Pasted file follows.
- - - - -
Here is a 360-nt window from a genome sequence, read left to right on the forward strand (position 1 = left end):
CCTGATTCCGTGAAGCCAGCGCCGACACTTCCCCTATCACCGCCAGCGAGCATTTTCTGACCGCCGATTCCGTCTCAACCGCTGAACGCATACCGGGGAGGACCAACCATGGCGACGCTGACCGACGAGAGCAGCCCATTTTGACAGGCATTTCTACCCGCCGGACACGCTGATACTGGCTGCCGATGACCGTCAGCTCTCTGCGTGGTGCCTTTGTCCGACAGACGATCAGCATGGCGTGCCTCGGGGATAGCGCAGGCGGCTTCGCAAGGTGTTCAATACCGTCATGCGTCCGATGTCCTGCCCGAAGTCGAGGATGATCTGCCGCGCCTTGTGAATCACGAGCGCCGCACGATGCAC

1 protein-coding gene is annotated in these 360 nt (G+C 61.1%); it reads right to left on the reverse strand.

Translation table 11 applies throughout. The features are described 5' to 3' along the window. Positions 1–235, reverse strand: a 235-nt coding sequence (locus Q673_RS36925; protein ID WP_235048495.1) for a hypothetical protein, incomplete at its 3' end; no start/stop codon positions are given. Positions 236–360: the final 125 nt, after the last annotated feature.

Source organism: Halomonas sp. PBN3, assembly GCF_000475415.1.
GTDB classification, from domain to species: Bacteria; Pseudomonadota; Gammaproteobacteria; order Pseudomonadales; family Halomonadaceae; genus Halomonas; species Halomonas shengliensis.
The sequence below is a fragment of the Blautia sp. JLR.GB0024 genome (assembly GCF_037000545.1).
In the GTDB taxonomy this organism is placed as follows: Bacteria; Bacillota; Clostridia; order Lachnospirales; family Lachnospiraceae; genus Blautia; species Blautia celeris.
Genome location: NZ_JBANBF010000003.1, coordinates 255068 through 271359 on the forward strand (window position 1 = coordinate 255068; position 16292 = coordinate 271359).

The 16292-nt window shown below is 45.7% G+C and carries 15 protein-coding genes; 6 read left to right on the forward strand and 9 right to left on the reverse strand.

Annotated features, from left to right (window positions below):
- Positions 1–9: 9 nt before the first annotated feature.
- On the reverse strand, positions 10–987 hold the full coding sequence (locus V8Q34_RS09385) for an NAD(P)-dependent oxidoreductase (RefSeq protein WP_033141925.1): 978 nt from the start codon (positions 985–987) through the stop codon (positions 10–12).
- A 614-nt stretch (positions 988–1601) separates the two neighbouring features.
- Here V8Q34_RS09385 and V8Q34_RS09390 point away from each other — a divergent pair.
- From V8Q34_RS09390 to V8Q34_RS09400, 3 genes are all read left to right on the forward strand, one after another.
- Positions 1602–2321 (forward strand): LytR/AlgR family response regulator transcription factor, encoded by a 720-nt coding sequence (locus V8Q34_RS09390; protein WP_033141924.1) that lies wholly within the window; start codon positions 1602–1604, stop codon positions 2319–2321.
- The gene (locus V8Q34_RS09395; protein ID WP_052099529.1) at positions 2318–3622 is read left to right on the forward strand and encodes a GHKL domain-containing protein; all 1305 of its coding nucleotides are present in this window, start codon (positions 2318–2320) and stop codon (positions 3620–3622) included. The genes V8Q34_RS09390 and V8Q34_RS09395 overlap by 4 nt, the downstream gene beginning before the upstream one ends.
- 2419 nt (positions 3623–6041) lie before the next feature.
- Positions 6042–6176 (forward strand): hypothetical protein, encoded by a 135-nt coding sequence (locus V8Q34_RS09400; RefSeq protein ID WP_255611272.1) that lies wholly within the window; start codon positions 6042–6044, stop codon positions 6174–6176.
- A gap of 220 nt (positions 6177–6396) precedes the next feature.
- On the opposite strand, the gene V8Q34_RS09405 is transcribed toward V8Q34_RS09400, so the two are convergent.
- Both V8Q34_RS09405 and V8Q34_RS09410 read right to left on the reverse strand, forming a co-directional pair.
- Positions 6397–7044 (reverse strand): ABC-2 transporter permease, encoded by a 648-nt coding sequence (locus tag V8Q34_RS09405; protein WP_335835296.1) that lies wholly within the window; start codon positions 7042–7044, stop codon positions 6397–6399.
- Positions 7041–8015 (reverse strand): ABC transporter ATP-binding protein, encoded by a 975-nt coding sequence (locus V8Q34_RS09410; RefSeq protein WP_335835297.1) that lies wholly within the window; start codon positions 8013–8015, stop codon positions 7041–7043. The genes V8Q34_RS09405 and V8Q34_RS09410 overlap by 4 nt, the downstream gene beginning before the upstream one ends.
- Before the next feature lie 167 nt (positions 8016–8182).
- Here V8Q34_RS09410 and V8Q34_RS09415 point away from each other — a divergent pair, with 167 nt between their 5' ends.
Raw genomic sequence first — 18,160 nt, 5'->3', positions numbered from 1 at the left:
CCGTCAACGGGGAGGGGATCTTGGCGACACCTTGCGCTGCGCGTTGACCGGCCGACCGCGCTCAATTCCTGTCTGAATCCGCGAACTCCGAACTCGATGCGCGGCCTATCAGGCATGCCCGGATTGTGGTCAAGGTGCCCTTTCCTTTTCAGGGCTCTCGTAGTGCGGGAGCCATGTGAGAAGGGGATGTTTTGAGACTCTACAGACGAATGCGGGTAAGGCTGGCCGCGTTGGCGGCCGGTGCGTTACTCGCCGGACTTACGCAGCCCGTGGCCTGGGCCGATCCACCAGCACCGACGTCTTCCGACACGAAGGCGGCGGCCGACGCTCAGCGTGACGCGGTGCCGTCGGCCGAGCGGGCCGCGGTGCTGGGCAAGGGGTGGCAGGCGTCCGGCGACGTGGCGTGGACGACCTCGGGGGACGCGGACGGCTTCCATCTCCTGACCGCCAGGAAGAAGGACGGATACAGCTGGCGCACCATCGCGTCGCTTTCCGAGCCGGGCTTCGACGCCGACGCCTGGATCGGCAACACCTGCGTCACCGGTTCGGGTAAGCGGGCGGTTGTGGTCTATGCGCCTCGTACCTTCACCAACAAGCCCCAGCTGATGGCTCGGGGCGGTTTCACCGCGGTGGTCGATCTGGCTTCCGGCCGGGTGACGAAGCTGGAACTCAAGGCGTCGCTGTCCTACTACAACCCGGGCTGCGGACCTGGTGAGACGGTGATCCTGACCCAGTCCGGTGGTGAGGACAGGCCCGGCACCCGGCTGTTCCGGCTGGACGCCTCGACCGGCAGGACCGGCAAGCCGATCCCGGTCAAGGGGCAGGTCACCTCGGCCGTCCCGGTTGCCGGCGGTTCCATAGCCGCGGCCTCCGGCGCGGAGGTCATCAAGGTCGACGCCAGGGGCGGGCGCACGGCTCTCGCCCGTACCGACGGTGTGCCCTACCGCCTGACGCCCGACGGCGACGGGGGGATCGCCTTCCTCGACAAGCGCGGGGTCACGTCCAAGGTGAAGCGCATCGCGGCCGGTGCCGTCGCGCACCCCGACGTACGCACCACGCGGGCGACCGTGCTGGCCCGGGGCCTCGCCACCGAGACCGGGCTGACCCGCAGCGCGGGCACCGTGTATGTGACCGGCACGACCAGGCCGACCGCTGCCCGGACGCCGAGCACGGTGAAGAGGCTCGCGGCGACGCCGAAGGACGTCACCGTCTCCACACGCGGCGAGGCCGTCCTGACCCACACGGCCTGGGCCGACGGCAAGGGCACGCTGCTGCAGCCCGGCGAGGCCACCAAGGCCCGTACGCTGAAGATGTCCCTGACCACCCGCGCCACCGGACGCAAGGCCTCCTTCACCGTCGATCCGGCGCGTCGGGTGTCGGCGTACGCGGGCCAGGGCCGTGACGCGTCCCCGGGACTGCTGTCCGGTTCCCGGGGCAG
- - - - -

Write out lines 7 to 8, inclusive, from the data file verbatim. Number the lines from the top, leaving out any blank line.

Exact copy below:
The sequence below is a fragment of the Blautia sp. JLR.GB0024 genome (assembly GCF_037000545.1).
In the GTDB taxonomy this organism is placed as follows: Bacteria; Bacillota; Clostridia; order Lachnospirales; family Lachnospiraceae; genus Blautia; species Blautia celeris.